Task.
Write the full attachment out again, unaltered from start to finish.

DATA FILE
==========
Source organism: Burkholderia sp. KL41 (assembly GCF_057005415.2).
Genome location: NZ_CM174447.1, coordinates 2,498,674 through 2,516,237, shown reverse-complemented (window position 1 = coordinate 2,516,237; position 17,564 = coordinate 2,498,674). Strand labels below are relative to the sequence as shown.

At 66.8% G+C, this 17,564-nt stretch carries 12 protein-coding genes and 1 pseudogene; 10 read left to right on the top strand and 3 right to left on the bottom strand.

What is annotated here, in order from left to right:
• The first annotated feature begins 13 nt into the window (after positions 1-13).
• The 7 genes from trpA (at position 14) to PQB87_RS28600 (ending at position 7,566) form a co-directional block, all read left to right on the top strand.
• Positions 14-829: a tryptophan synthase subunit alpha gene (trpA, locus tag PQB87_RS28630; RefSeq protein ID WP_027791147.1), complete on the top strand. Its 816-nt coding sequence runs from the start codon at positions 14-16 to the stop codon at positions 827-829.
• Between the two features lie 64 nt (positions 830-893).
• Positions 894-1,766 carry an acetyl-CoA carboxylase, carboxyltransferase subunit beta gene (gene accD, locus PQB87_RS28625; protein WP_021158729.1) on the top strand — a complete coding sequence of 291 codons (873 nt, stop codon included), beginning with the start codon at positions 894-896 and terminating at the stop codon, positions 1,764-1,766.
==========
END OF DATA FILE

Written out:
Source organism: Burkholderia sp. KL41 (assembly GCF_057005415.2).
Genome location: NZ_CM174447.1, coordinates 2,498,674 through 2,516,237, shown reverse-complemented (window position 1 = coordinate 2,516,237; position 17,564 = coordinate 2,498,674). Strand labels below are relative to the sequence as shown.

At 66.8% G+C, this 17,564-nt stretch carries 12 protein-coding genes and 1 pseudogene; 10 read left to right on the top strand and 3 right to left on the bottom strand.

What is annotated here, in order from left to right:
• The first annotated feature begins 13 nt into the window (after positions 1-13).
• The 7 genes from trpA (at position 14) to PQB87_RS28600 (ending at position 7,566) form a co-directional block, all read left to right on the top strand.
• Positions 14-829: a tryptophan synthase subunit alpha gene (trpA, locus tag PQB87_RS28630; RefSeq protein ID WP_027791147.1), complete on the top strand. Its 816-nt coding sequence runs from the start codon at positions 14-16 to the stop codon at positions 827-829.
• Between the two features lie 64 nt (positions 830-893).
• Positions 894-1,766 carry an acetyl-CoA carboxylase, carboxyltransferase subunit beta gene (gene accD, locus PQB87_RS28625; protein WP_021158729.1) on the top strand — a complete coding sequence of 291 codons (873 nt, stop codon included), beginning with the start codon at positions 894-896 and terminating at the stop codon, positions 1,764-1,766.